Saturday, April 02, 2011

Truck, Car, Susquehanna

There is a guy that comes into the store who is kinda dumb, usually pretty drunk, and fairly religious-seeming. He has a bit of a Pete Rose-meets-Moses mane of hair, and I once saw him on the sidewalk outside of our store with a lawnmower (the push kind, not the riding kind), and a case of beer on the lawnmower. Yesterday he came into the store looking for the Def Leppard song, "Animal," which he says has the line "Car...Truck...Susquehanna!" in it (a little subsequent internet research has revealed that the song does not have the line in it, but whatever). He then proceeded to tell a story about riding his bike to Ocean City from Baltimore (southeast, about a 3.5 hour drive) and being near the Susquehanna River Bridge (north, in Pennsylvania), when a huge storm rolled in, "bigger than any storm you've ever seen." Apparently, the storm included "balls of lightning" that fell from the sky, and a "blue grid of electricity," that was later explained to him to be St. Elmo's fire (he also wanted to order the soundtrack to St. Elmo's Fire), and so he "stood up on his pedals" to get some momentum going and outrun the storm. Eventually, he says, the storm did subside, but now it was nighttime, and he had come to the Susquehanna River Bridge. He said he got about a quarter mile onto the bridge when a car and truck started to come onto the bridge "in tandem." At this point in the story I interjected that he must have had to throw his bike off the bridge and then jump in after it, but that's not what happened. He actually only had to throw his bike over the median (I didn't realize that it was a four-lane bridge) and then jump over it. He then flagged down a car and asked to be driven over the rest of the bridge ("it's always important to ask for help.") The moral of the story was that the storm somehow saved his life, because he had pedaled faster to get out of the storm, and then he ended up on the bridge at a time when the car/truck tandem did not kill him. I'm not exactly sure how that all works out, because in my mind it was the storm that put him on that bridge exactly when the car/truck tandem happened to be coming across, but whatever. He told the story much better than how I just wrote it, and he was actually able to end it with revealing the fact that the Def Leppard song, "Animal," has the line "Car...Truck...Susquehanna!", so the line ended up as some sort of climax or punchline to the story. Which made it kind of exciting. I'm kinda sad that the line isn't in the song.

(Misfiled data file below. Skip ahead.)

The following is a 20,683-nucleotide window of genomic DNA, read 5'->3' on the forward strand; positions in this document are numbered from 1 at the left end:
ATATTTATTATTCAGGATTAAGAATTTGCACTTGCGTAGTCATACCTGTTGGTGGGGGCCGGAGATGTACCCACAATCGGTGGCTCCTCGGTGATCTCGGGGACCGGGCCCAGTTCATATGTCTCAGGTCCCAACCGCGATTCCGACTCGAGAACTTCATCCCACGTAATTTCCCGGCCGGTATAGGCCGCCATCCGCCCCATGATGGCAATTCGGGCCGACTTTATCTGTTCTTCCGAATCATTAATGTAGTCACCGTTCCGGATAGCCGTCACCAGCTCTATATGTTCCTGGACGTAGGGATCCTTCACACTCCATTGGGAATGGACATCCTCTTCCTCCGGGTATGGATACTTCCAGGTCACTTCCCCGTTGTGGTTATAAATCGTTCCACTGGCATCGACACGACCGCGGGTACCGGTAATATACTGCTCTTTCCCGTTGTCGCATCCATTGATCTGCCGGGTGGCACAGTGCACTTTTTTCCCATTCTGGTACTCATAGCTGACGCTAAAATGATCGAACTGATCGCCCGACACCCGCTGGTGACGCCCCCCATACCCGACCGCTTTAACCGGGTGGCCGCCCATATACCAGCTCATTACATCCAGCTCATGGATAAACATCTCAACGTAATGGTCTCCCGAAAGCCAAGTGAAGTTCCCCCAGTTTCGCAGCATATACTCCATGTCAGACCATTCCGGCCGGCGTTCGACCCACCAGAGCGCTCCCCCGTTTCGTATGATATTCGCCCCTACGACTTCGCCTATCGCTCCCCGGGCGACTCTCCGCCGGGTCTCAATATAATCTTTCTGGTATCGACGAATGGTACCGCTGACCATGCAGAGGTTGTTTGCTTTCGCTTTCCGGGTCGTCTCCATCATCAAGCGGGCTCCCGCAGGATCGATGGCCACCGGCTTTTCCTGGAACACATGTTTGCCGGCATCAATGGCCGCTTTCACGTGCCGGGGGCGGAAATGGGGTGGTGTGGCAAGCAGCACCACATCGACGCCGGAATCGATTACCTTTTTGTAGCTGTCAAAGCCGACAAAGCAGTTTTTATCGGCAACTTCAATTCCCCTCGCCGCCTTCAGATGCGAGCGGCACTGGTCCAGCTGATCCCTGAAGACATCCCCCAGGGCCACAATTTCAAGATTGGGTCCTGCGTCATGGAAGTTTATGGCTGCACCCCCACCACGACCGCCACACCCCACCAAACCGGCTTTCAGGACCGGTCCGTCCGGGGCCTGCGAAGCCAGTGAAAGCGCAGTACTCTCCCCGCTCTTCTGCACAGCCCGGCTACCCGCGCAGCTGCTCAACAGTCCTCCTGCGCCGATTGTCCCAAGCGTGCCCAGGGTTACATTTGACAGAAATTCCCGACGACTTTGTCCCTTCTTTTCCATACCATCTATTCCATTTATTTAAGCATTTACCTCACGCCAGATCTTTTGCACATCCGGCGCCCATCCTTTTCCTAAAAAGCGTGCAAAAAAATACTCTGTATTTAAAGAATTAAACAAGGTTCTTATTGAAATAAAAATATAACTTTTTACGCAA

It is Saturday morning. This is what Saturday morning means to me:

1. Wake up when Jeannie leaves for yoga or pilates or whatever it is.
2. Internet checking. Pooping.
3. Car Talk
4. Big Breakfast.
5. Jeannie returns
6. Start the day's projects.

Which today involves work in the back bedroom. Some masonry work, some wiring, some furring strips, maybe even some drywall. Eventually (maybe tomorrow?), some AC duct work. On wednesday we had a meeting with a guy from the company that did our energy audit and who is arrainging all of the insulation work that's going to be done, and he did a blower-door test on the house, which was pretty exciting. A blower-door test is where they put a big fan in your door blowing outward, which lowers the air pressure inside your house, and then they see how much air rushes in and where the air is rushing in from. Basically, it's a where to see how leaky your house is and where it's leaking. It looked like this:

The dude's name was Paul and he was very nice. He reminded me vaguely of Stinky Steinmetz.

Last weekend the Jeanners and I took a day off and headed down to DC to hit some museums and walk around. It turned out to be a pretty nice day and some of the trees were blooming and it was a good day to be out and about. we started out at the National Gallery (of art), which is probably my favorite museum, and then we headed over to the Building Museum, which I had never been to but was one of the coolest buildings I've ever been in. The main atrium looks like this:

They also had a really great exhibit on the woman who designed a lot of famous murals and mosiac works, including some of the mosaics in the dome at the St. Louis New Cathedral. It was pretty amazing to see the process for how shit like that is done. Also amazing to see pictures of the workshops in what must have been the 30's or 40's (I don't read too closely, I guess), where rows of guys are sitting at tables working on tiny portions of these huge mosaics. Does shit like that get done anymore?

It is almost time to make breakfast and listen to Car Talk, so I will bid you a fond adieu. To you and you and you-oo.

p.s. I've gotten some sort of swamp bug bites from somewhere. Itchin'.

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